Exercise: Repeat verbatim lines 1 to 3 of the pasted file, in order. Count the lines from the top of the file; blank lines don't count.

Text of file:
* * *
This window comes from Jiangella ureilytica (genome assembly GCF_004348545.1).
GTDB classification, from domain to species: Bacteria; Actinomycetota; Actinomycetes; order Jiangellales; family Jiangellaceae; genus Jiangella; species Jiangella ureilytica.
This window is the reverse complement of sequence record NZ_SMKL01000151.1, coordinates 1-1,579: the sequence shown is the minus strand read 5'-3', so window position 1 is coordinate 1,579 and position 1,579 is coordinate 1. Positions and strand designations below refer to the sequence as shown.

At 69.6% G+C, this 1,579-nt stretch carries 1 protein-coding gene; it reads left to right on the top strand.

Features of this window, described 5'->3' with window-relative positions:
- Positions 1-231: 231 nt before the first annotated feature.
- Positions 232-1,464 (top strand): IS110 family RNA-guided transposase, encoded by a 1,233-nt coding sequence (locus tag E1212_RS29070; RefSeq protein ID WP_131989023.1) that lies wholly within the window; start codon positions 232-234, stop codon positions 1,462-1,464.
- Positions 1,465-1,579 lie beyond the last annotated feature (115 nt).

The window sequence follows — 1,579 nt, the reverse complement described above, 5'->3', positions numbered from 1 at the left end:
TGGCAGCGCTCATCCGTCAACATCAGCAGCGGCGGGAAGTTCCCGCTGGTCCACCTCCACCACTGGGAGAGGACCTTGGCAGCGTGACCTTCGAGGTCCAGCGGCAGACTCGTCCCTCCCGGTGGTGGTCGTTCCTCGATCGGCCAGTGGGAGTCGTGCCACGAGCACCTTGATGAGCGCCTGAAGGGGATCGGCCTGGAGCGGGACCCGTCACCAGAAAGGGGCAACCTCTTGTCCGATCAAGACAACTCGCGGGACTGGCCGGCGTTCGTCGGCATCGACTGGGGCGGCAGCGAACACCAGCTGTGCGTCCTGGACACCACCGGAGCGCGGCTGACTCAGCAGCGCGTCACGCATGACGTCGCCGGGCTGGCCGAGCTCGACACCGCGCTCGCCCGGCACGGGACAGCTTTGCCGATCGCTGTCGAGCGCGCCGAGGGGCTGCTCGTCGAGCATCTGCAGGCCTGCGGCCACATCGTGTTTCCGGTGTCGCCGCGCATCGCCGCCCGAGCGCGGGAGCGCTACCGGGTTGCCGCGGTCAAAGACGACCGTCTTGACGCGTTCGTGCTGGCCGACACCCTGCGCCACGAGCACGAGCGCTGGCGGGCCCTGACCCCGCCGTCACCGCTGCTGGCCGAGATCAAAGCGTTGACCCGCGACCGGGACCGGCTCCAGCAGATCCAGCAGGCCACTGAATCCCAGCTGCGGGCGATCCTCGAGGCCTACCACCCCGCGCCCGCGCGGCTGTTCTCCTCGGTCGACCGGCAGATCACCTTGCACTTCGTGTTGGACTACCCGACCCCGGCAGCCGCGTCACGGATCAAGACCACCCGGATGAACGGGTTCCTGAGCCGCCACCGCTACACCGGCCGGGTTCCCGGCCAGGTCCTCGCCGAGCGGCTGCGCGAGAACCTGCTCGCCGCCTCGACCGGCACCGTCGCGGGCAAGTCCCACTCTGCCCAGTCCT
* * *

This window comes from Jiangella ureilytica (genome assembly GCF_004348545.1).
GTDB classification, from domain to species: Bacteria; Actinomycetota; Actinomycetes; order Jiangellales; family Jiangellaceae; genus Jiangella; species Jiangella ureilytica.
This window is the reverse complement of sequence record NZ_SMKL01000151.1, coordinates 1-1,579: the sequence shown is the minus strand read 5'-3', so window position 1 is coordinate 1,579 and position 1,579 is coordinate 1. Positions and strand designations below refer to the sequence as shown.